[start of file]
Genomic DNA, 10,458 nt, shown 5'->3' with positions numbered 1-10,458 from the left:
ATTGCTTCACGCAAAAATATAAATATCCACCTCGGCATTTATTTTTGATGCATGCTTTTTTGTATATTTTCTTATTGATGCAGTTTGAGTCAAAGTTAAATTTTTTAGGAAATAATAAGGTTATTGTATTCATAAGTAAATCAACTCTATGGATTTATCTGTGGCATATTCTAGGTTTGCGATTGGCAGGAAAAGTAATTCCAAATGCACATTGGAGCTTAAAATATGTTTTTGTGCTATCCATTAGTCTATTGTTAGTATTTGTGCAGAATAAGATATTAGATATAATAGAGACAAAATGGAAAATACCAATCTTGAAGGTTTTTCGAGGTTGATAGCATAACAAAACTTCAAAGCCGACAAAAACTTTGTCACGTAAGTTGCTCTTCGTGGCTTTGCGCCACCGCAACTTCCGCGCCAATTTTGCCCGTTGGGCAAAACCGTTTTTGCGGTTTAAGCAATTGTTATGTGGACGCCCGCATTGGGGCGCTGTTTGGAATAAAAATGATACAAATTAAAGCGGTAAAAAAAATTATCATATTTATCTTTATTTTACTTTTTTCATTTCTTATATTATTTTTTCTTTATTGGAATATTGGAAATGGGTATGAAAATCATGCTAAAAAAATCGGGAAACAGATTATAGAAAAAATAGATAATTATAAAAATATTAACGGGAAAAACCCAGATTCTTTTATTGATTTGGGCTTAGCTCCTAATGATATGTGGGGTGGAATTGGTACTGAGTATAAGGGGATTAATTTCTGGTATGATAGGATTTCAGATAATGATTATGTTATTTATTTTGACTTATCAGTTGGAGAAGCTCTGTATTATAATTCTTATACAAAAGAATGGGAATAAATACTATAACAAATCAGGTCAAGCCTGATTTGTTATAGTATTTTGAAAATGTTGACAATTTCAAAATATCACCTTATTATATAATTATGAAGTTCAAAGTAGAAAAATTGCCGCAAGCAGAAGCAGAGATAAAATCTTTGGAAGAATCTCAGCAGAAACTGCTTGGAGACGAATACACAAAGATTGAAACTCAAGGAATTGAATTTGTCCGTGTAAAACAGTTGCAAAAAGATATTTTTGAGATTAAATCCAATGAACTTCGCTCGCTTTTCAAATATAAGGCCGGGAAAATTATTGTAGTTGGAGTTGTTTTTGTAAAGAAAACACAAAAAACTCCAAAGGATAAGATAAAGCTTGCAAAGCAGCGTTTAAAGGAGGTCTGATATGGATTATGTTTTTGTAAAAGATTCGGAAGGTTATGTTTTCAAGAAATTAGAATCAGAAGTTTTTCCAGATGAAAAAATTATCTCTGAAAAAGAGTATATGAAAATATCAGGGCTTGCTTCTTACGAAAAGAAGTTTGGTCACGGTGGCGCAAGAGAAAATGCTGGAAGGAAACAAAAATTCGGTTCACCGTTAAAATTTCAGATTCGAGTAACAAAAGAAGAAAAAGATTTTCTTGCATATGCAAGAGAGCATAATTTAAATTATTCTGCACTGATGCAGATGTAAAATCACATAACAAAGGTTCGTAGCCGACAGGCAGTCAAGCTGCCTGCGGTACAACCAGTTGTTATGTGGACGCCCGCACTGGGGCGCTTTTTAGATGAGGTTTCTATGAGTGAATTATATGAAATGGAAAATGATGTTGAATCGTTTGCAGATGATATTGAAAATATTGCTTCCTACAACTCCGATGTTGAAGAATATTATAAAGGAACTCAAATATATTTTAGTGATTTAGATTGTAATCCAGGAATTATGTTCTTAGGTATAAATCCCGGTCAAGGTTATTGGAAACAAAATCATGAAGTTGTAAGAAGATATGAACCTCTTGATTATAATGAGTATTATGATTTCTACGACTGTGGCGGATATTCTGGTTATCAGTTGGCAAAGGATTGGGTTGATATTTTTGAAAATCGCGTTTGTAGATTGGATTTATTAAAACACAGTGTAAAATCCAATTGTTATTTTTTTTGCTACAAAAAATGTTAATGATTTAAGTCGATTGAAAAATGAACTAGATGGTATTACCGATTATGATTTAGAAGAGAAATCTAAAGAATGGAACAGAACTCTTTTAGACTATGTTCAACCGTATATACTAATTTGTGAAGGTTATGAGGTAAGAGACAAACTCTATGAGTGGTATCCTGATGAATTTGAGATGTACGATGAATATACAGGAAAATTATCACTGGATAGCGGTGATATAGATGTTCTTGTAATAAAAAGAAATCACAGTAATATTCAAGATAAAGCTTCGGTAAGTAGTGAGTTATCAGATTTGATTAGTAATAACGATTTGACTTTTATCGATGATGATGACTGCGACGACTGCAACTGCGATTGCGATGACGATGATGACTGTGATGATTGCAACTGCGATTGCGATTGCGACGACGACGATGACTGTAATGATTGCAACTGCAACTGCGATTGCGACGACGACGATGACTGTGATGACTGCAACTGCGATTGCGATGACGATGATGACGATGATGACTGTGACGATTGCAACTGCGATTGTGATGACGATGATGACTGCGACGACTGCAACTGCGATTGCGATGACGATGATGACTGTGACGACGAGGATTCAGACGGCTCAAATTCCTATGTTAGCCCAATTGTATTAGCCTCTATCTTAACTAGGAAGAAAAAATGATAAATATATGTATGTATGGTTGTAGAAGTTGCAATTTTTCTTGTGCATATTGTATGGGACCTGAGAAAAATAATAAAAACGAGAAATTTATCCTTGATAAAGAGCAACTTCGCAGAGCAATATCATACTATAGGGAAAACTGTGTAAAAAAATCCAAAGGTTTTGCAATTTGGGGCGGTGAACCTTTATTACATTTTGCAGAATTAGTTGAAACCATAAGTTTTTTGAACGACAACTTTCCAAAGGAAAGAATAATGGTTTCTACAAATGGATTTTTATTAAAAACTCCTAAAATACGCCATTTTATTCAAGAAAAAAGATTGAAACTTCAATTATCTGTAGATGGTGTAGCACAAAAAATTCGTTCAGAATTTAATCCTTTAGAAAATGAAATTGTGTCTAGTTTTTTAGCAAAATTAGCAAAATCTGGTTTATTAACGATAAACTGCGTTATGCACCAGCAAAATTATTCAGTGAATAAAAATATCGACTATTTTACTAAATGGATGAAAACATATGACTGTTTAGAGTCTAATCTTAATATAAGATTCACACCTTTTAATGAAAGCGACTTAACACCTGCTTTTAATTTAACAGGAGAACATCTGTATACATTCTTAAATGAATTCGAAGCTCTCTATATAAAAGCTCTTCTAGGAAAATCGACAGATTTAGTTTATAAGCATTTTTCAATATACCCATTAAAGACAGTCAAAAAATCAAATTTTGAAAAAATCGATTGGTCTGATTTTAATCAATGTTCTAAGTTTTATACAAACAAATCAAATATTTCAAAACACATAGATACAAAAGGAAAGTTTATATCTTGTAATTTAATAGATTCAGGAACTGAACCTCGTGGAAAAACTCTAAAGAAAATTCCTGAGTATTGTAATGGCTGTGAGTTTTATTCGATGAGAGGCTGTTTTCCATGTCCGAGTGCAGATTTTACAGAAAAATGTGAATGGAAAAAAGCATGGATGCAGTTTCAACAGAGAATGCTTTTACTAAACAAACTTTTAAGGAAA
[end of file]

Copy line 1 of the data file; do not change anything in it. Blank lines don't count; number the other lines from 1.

Genomic DNA, 10,458 nt, shown 5'->3' with positions numbered 1-10,458 from the left: